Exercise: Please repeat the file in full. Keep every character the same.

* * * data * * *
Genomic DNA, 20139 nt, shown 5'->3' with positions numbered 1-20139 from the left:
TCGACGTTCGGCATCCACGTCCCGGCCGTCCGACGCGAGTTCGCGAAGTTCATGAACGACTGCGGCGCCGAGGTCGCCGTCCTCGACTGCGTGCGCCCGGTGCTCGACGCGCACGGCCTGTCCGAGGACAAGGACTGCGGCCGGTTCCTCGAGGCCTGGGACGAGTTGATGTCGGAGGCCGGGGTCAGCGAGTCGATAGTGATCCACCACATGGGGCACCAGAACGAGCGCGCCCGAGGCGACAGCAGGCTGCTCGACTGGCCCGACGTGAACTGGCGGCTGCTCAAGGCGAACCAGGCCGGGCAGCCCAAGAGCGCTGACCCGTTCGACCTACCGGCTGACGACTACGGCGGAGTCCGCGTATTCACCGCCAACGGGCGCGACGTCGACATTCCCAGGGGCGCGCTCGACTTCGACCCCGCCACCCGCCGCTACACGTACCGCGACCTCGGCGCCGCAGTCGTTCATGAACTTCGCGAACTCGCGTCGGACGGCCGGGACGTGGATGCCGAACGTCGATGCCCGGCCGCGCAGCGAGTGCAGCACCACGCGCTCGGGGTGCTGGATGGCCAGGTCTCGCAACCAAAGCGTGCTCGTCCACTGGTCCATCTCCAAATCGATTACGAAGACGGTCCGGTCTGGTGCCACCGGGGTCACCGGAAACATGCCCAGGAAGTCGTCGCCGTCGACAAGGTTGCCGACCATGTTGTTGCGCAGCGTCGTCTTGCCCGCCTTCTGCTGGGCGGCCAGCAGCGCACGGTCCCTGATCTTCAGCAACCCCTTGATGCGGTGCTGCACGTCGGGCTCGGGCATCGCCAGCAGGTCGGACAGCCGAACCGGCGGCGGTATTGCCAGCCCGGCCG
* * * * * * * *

Genomic DNA, 20139 nt, shown 5'->3' with positions numbered 1-20139 from the left:
TCGACGTTCGGCATCCACGTCCCGGCCGTCCGACGCGAGTTCGCGAAGTTCATGAACGACTGCGGCGCCGAGGTCGCCGTCCTCGACTGCGTGCGCCCGGTGCTCGACGCGCACGGCCTGTCCGAGGACAAGGACTGCGGCCGGTTCCTCGAGGCCTGGGACGAGTTGATGTCGGAGGCCGGGGTCAGCGAGTCGATAGTGATCCACCACATGGGGCACCAGAACGAGCGCGCCCGAGGCGACAGCAGGCTGCTCGACTGGCCCGACGTGAACTGGCGGCTGCTCAAGGCGAACCAGGCCGGGCAGCCCAAGAGCGCTGACCCGTTCGACCTACCGGCTGACGACTACGGCGGAGTCCGCGTATTCACCGCCAACGGGCGCGACGTCGACATTCCCAGGGGCGCGCTCGACTTCGACCCCGCCACCCGCCGCTACACGTACCGCGACCTCGGCGCCGCAGTCGTTCATGAACTTCGCGAACTCGCGTCGGACGGCCGGGACGTGGATGCCGAACGTCGATGCCCGGCCGCGCAGCGAGTGCAGCACCACGCGCTCGGGGTGCTGGATGGCCAGGTCTCGCAACCAAAGCGTGCTCGTCCACTGGTCCATCTCCAAATCGATTACGAAGACGGTCCGGTCTGGTGCCACCGGGGTCACCGGAAACATGCCCAGGAAGTCGTCGCCGTCGACAAGGTTGCCGACCATGTTGTTGCGCAGCGTCGTCTTGCCCGCCTTCTGCTGGGCGGCCAGCAGCGCACGGTCCCTGATCTTCAGCAACCCCTTGATGCGGTGCTGCACGTCGGGCTCGGGCATCGCCAGCAGGTCGGACAGCCGAACCGGCGGCGGTATTGCCAGCCCGGCCG